T Dog’s Think Tank: When it comes to diversity, capitalizing a letter isn’t enough

So major news organizations will now capitalize the words black and brown with a capital B. Well, here’s a thought starting with a capital “B” – Big deal. 

[Editor’s Note: An earlier draft contained some profanity, which has since been removed. – T. H.] 

After the murder of George Floyd in Minneapolis – triggering protests and uprisings around the country, there has been a call for more diversity in every facet of the media business. And here’s what has happened so far:

Beginning immediately, the words “black” and “brown” are being capitalized in news publications.

That’s all.

The Chicago Sun-Times joined other publications Monday announcing they are capitalizing the “B” in black and brown when referring to their communities. Other publications making the moves include the Los Angeles Times, NBC News, and USA Today.

In a joint statement, Sun-Times CEO Nykia Wright and Executive Editor Chris Fusco said: 

To our readers:

On Monday, we joined the growing list of news organizations around the country that have opted to capitalize Black when using the word to describe a culture, ethnicity or community of people. We made this decision after engaging in dialogues with people inside and outside our newsroom and company, including readers and employees.

We also instructed our journalists that in the event the terms Black and Brown are used together to collectively describe a group, we will capitalize the “B” in both words, such as “Black and Brown communities.”

Our decision puts Black on the same level as Hispanic, Latino, Asian, African American and other descriptors.

We also told our journalists to continue to lowercase the “w” in white.

Our decision to capitalize Black is an acknowledgment of the long-standing inequities that have existed in our country, and the unique role that Black art and culture have played in our society. Cultural trends among white people, e.g. Italian Americans, Irish Americans, etc., are much more disparate, which was a key factor in our decision not to capitalize white.

We’re hopeful that you, our readers, will understand — and appreciate — this distinction.

The B is now capitalized when we refer to “black” and “brown” communities. And that’s supposed to address diversity?

It’s a good idea, especially referring to black people outside the United States.  But here’s the thing:

For one, use of the word “black” in U.S. publications has been declining for years, preferring to use the word African-American (I use both terms on the blog.) The idea is kind of dated – maybe this would have been big news in 1980.

Second, the move really does nothing to address the inequalities that continue to exist in newsroom across the country. For years, I’ve been calling for more diversity in journalism and to be more sensitive to minority communities.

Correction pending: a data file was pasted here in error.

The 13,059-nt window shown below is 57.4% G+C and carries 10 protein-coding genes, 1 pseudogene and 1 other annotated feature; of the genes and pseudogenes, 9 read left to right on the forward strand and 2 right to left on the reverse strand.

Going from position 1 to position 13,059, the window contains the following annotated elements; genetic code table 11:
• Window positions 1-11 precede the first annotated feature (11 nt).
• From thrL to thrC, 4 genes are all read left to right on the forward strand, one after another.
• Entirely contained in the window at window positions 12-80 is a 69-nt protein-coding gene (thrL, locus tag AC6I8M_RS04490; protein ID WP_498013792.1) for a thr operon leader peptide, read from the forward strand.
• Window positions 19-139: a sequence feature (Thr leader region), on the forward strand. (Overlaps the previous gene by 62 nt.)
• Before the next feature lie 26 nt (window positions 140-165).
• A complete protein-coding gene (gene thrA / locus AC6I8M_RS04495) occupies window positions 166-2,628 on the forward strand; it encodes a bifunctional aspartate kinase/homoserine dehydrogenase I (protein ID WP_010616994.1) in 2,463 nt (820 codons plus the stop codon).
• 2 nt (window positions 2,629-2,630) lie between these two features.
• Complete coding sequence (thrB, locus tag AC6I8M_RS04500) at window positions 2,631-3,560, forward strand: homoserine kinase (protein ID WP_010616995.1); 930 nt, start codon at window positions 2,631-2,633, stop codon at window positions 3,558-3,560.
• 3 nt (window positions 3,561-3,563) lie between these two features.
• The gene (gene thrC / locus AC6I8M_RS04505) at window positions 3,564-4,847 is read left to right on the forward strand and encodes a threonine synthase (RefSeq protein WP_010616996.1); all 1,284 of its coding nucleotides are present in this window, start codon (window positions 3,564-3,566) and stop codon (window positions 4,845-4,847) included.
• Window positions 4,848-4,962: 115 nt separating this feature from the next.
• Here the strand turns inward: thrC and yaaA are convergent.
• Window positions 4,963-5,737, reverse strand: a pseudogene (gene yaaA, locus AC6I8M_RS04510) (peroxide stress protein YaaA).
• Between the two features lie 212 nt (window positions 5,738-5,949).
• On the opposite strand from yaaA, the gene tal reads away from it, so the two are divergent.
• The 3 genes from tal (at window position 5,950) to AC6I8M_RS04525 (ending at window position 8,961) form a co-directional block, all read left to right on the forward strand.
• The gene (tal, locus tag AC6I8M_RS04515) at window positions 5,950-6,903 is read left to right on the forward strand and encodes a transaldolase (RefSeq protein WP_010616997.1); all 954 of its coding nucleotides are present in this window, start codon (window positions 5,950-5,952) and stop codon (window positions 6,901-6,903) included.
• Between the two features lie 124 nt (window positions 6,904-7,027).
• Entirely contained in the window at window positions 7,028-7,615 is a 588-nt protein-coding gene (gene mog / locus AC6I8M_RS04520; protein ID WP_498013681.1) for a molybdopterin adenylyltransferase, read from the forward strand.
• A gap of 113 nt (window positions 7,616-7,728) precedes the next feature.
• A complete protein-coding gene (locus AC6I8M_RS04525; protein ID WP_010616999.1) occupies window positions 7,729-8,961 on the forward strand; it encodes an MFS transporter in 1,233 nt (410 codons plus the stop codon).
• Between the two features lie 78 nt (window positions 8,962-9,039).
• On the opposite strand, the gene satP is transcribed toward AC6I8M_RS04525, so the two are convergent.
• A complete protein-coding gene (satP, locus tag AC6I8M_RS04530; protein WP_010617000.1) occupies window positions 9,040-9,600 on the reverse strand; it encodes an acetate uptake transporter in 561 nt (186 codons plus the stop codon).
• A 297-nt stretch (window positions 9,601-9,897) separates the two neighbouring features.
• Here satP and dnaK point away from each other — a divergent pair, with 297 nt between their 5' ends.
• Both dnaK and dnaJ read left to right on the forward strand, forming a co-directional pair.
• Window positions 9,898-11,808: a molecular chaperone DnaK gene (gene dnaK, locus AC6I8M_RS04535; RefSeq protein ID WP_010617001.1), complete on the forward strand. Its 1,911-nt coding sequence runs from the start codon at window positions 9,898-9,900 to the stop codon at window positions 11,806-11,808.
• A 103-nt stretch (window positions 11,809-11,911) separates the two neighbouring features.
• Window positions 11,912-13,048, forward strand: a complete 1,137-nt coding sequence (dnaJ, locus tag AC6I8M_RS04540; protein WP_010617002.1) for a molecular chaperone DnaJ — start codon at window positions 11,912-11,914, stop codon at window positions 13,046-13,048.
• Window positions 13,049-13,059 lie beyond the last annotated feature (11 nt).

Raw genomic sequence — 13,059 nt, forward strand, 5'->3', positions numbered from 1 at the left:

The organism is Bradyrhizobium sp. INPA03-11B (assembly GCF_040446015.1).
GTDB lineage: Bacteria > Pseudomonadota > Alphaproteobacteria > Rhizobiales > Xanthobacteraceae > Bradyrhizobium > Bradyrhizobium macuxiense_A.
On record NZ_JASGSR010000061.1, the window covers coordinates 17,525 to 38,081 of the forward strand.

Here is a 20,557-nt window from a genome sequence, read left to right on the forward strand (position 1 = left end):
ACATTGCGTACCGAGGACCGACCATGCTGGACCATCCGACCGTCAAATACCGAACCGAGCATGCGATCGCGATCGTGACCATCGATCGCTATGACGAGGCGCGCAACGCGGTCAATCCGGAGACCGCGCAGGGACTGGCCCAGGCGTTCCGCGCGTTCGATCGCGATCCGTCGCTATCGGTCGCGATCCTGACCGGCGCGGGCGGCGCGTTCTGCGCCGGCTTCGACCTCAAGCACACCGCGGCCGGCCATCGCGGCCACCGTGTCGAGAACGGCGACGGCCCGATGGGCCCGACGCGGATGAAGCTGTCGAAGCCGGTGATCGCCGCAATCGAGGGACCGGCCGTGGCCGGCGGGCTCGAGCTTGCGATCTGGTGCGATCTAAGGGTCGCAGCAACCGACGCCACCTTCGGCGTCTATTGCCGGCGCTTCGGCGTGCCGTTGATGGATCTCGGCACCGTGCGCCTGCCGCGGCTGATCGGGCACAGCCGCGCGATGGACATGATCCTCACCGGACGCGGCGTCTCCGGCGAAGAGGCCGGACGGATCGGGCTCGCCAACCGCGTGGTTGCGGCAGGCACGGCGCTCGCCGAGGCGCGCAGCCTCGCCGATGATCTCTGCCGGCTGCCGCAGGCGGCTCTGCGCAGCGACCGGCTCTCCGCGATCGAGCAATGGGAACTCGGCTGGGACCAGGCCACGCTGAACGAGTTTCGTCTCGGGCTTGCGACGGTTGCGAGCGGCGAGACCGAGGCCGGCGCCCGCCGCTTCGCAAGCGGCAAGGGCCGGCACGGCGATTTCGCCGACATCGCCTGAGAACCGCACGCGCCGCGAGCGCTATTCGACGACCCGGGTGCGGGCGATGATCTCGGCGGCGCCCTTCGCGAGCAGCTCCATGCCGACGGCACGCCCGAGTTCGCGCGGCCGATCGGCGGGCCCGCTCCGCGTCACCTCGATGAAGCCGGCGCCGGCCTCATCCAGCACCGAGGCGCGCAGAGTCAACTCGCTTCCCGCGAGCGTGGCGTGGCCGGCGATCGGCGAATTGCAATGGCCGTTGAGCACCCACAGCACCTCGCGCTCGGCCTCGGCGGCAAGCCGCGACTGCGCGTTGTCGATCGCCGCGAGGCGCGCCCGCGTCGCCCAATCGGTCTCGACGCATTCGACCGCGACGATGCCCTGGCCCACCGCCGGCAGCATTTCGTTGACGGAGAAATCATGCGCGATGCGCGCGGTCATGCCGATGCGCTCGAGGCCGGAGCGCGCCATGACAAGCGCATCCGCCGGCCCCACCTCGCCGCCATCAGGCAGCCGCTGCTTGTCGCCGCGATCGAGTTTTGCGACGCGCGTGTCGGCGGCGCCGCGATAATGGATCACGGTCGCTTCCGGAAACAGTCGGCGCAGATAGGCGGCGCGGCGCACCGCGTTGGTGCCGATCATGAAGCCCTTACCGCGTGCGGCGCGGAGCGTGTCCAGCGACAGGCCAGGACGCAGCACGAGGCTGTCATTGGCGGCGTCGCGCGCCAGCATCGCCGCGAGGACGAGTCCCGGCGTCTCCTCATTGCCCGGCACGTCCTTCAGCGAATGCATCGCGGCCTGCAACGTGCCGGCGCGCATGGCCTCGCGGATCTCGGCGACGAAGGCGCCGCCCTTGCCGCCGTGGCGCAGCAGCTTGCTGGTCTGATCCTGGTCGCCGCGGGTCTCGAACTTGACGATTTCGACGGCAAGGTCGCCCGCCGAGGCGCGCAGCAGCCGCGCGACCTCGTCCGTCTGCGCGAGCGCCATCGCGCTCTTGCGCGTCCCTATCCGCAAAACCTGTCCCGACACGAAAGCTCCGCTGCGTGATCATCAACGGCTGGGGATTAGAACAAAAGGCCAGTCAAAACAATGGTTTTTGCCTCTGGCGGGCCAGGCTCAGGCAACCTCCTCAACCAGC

Case in point: On June 8, the Sun-Times ran a stereotypicial piece on why an African-American family decided to leave Chicago behind long ago to escape the violence that plagues the city in a piece you’d normally find on Breitbart or The Daily Caller, proving conservative publications don’t have a monopoly on tabloid-like headlines when it comes to crime and how it relates to the African-American community.

Reacting to two of their family members getting murdered on East 95th Street on May 31 – a day where looting and violence broke out on the South and West sides of the city and set a single-day homicide record with eighteen killed. The family – using language more reserved for right-wing talk show hosts on Fox News said “third world countries were safer than Chicago“, now resides in British Columbia, Canada. The article was your typical Chicago news media piece describing African-American communities for the last decade – offering no insight or analysis, just another piece of “journalism” designed as glorified “clickbait” (of course, the Sun-Times mentioned the wrong neighborhood where the deaths took place – it tells you how much they don’t care about the South Side.)

I’ll tell you this – an African-American person didn’t write this story. Or didn’t make the decision to publish it. But hey the word “black” is being capitalized! What a triumph!

Ironically, the idea to capitalize “black” and “brown” came from former National Association of Black Journalists president Sarah Glover, who is now social strategy manager for the NBC Owned Television Stations, which includes WMAQ-TV and WSNS-TV here.

“There is momentous change across America that we are bearing witness to. Don’t let change pass us by,” Glover said in a statement. “Journalism and media companies must have a reckoning with themselves, reflect upon their own practices and also shatter systemic racism that exists within the mighty bowels of the free press.

“Capitalizing the ‘B’ in Black to describe people and the community is a fitting first step.”

It is a first step – but it’s not enough.

As I said over and over and over again, there needs to be more diversity in journalism – particularly in newsrooms, where decisions are still made primarily by white men. It’s little wonder mistakes pop up in news reporting from time to time. I said this back in September, but of course I keep repeating myself and no one ever listens. Many in Chicago feel newsrooms are racist, and crap like the Sun-Times article mentioned above does not help.

A bigger goal of racially diversifying newsrooms needs to be achieved. But judging by the garbage Sun-Times article I cited and how stubborn things are in Chicago when it comes to race, I wouldn’t hold out any hope. Capitalizing a goddamn letter isn’t going to change anything.

Diversity, Journalism, T Dog's Think Tank, Various ,

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